The girls had a brief outing before dark today. There was a bit of snow on the ground, so they did the expedition walk–following one another in a line. So cute!
While the chickens were enjoying a barn patrol, the goaties and the doode and me took a walk.
Filed under: bubbles, chickens, edwina, knuckles, liz, spanky | Tags: 3 year old, chicken nursery, chicks, cute chicks, meyer's hatchery, old chickens
Some stuff fell in behind a drawer in the kitchen today so i couldn’t shut the drawer. Lo and behold lookee what I found under there!!
Hard to believe you could put a price on our little flock, but there it is. Five little bundles of joy, all for 2.53 a piece! (2.70 for the mean but beautiful Bubbles!).
Let’s take a look back at the little cherubs as they near their 3rd birthday!! Can you believe it?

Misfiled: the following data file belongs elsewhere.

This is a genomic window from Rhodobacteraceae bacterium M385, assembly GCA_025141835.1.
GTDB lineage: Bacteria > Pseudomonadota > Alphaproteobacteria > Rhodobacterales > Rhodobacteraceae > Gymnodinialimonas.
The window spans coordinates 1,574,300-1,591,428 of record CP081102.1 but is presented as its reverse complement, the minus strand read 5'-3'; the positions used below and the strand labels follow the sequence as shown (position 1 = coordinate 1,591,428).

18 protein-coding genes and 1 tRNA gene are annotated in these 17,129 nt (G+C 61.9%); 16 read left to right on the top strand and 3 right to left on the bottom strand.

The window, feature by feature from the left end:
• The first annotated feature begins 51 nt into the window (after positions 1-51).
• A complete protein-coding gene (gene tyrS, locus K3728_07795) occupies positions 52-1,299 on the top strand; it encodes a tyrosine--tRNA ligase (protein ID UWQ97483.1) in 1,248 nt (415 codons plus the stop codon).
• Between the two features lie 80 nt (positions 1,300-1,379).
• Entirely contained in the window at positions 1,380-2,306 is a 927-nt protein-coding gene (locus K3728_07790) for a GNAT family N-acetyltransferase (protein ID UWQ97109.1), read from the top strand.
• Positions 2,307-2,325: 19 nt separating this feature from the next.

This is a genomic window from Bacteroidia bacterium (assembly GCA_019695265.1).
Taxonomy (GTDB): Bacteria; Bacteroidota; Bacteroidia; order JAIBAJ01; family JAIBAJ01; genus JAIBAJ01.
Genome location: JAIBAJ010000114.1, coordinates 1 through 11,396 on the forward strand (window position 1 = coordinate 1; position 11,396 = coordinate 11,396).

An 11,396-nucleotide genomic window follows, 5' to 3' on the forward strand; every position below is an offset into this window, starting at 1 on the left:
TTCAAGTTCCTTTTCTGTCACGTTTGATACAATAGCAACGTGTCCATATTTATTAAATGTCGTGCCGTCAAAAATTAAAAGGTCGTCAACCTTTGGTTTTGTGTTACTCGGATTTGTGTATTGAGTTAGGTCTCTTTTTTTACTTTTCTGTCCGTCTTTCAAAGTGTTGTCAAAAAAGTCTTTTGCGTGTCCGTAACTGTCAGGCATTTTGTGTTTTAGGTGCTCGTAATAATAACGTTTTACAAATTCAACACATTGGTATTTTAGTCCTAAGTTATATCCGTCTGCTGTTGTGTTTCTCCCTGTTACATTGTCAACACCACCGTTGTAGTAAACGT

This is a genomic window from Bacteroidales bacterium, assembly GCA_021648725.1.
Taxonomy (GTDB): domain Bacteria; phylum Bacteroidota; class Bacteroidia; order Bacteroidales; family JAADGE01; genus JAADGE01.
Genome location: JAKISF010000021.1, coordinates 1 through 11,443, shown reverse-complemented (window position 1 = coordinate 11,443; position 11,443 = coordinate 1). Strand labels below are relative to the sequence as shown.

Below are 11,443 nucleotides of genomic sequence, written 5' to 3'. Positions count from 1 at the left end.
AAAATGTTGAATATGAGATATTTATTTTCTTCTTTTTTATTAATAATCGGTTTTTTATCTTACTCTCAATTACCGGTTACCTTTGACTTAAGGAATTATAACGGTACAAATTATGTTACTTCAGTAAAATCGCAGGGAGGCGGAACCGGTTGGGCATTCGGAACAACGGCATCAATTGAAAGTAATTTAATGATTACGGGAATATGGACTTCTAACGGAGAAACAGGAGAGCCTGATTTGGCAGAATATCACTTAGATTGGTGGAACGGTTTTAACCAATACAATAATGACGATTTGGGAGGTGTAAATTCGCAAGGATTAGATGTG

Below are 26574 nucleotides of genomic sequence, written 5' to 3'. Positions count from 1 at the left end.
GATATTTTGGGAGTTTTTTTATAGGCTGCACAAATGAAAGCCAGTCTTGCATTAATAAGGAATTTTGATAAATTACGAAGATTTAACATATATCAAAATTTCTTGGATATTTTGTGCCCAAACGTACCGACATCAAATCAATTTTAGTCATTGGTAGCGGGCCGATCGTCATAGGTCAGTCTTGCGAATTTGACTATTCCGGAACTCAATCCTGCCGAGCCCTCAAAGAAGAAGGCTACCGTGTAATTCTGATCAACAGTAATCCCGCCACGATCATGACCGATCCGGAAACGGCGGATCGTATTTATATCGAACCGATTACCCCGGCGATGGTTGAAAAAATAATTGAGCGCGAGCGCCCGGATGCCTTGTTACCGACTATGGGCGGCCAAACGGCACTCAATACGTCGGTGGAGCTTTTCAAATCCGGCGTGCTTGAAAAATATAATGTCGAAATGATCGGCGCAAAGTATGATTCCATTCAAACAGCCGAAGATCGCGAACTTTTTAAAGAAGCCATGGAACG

What a great adventure it’s been. It’s good to remind us of the old days, as we’re contemplating another run west to get another mini-flock this spring! Are you planning on getting some chickens this year?? I’d love to hear about it!
Filed under: bubbles, chickens, edwina, knuckles, liz | Tags: bristol, chicken, emotional life, humane treatment, language
Thanks, some dude at Bristol, for doing a study about chicken’s feelings. Anyone who owns chickens can attest to the fact that not only do they feel empathy, but they feel annoyance, anticipation, etc etc.
Yesterday, for instance, I heard annoyance–poor knuckles got kicked out the nest box so that bubbles (the not so empathetic chicken) could have a go. Poor knuckles stood at the coop door broadcasting her displeasure to all in the turdacres domain. I’ve heard Liz make these distinctive (and screamingly loud) repetitive bu-gahs, and lately have seen a pushed out Edwina do them, and now Knuckles. Is it, oh my god hurry up! i need the nest box!! hurry up! There is definitely a chicken language. I wonder who’s studying that?
Filed under: bubbles, chickens, edwina, knuckles, liz, spanky | Tags: chickens, ice
Will they make it? Will they find their goal? What is their goal, anyway?